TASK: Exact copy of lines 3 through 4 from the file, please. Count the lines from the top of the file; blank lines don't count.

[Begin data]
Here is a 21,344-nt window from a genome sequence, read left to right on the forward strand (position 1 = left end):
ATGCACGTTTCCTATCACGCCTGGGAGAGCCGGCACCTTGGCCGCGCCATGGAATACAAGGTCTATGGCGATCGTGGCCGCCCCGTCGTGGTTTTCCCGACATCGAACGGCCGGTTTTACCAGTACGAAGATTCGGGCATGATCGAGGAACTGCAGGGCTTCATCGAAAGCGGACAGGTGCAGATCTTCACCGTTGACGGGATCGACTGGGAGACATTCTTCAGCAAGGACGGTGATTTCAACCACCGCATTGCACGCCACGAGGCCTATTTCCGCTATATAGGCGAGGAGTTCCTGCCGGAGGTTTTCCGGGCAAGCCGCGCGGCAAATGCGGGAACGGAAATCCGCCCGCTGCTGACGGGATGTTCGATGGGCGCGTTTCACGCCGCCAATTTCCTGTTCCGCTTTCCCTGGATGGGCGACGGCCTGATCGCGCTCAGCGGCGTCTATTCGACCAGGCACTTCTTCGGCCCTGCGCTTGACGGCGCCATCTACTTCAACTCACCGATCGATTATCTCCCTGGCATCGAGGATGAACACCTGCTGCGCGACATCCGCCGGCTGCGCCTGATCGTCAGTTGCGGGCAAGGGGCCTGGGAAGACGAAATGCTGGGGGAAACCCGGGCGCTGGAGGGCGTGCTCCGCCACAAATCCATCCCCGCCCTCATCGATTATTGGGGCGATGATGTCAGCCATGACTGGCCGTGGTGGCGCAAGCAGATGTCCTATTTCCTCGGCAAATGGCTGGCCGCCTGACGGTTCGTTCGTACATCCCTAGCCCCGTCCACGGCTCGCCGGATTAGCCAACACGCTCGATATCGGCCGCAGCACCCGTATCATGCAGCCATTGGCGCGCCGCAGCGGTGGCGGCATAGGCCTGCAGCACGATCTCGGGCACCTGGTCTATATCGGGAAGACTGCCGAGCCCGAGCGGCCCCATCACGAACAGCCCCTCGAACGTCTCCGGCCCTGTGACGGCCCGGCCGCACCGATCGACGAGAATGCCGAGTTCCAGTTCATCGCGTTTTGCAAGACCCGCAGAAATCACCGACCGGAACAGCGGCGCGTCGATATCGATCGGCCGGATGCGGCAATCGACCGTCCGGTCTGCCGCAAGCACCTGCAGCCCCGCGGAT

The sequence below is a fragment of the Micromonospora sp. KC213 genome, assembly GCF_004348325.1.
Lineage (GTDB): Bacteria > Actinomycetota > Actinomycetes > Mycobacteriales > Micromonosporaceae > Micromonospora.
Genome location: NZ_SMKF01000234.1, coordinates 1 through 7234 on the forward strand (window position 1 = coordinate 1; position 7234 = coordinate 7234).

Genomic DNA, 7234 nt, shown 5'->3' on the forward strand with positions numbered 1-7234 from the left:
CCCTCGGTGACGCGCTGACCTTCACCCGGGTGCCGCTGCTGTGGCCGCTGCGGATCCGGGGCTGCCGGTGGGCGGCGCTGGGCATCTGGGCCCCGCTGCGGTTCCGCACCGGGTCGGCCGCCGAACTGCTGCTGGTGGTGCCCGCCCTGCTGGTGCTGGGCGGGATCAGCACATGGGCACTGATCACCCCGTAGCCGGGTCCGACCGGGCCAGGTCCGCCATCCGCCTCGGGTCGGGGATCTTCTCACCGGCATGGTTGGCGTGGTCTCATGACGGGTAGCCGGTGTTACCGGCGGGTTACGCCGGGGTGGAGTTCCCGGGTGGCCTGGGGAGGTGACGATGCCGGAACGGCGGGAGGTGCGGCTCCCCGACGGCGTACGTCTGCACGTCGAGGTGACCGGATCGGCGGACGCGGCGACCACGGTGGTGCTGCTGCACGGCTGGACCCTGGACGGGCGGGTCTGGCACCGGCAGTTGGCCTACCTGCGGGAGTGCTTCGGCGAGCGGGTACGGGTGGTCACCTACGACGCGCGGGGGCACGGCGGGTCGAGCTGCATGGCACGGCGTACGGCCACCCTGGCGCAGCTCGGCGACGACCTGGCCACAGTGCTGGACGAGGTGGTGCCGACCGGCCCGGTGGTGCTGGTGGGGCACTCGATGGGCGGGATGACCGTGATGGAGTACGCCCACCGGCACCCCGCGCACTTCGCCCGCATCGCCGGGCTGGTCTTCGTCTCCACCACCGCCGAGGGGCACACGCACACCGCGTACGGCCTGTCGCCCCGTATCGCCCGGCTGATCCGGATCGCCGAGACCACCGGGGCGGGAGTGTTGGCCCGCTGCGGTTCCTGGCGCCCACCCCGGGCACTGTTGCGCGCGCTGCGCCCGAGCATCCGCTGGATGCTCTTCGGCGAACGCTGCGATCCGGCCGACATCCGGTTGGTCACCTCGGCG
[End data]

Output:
The sequence below is a fragment of the Micromonospora sp. KC213 genome, assembly GCF_004348325.1.
Lineage (GTDB): Bacteria > Actinomycetota > Actinomycetes > Mycobacteriales > Micromonosporaceae > Micromonospora.